The Government's schools watchdog has cut the number of primary schools it plans to inspect by up to half for the next three terms. The move casts further doubt on the privatised inspection system's ability to inspect all 18,000 primary schools within the four-year cycle required by law.
The Office for Standards in Education expects to inspect about 750 schools this spring, out of its target of 1,230. In the summer, the target has been cut from 1,380 to about 820 and the autumn 1995 target has been reduced from 1,770 to 850. If there are successful bidders for all these, more schools may be added later. The Secretary of State, Gillian Shephard, is expected to decide in the spring whether to move to a longer cycle, a change which would require Parliamentary approval.
The problem was first highlighted in July when it became clear that OFSTED would not meet its first primary target of 1,200 schools in the autumn term. Some 300 schools which had been scheduled for inspection this term were thrown into confusion when OFSTED told them it could not find a team to inspect them.
The Chief Inspector of Schools, Chris Woodhead, says schools must not be put in that position again. He is also considering ways to slim the inspection process for primary schools, to save stress and time for teachers and inspectors.
Mr Woodhead has appointed an independent think-tank to advise him which includes academics, local government officers, heads and inspectors, and is also consulting widely. It looks likely that any change to the framework will be implemented in September 1996.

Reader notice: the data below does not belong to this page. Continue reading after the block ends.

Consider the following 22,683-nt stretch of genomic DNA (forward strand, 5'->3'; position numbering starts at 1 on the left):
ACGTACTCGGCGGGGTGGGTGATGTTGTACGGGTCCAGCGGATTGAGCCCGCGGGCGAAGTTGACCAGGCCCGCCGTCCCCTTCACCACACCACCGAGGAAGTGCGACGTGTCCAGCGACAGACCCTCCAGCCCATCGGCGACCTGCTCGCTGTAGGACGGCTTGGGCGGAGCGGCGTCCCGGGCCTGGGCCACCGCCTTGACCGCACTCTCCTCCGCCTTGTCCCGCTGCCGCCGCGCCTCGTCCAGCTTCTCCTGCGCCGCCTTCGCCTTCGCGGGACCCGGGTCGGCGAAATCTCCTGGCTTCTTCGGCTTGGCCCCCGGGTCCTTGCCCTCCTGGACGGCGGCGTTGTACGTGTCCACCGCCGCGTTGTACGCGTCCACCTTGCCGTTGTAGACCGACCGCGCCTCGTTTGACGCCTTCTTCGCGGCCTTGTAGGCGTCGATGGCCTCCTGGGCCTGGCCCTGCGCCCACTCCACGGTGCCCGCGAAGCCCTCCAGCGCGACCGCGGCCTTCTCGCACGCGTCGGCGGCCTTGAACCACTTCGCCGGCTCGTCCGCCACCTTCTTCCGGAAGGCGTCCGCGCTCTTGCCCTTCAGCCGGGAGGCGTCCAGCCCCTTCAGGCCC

Mr Woodhead said the framework has been broadly welcomed by secondary schools, but has had mixed reactions from primaries, where the four-year inspection cycle began this term. One primary head in Wiltshire described it as "a secondary sledgehammer to crack a primary nut". There are also worries that the framework for primary inspections could be cut too much. The National Association of Head Teachers opposes a system which inspects only core subjects, and wants the broader curriculum and management issues to be covered. It says it should be possible to get a picture of a school's history teaching, for example, through lesson plans and children's work, without having to see a history lesson.
It is not just schools which are put under pressure by inspection. The local authority inspection service in Norfolk has found that registered inspectors (the inspection team leaders) need more than a third more time for pre-inspection work than was originally scheduled, and nearly half again as much time as planned for follow-up work. Even schools receiving good reports are exhausted by the process.
The Norfolk inspectors suggest a staged review system for schools, beginning with a day's assessment to determine what sort of inspection each school needs. Those giving cause for concern would need a full inspection as soon as possible.
OFSTED is also feeling the strain. It is not just the shortage of inspectors that is behind the decision to reduce the targets. The bureaucratic burden is also highly time-consuming, said a spokes-man. "Every school is different. Every inspection is tailored and every team selected on the basis of whether it has the right skills."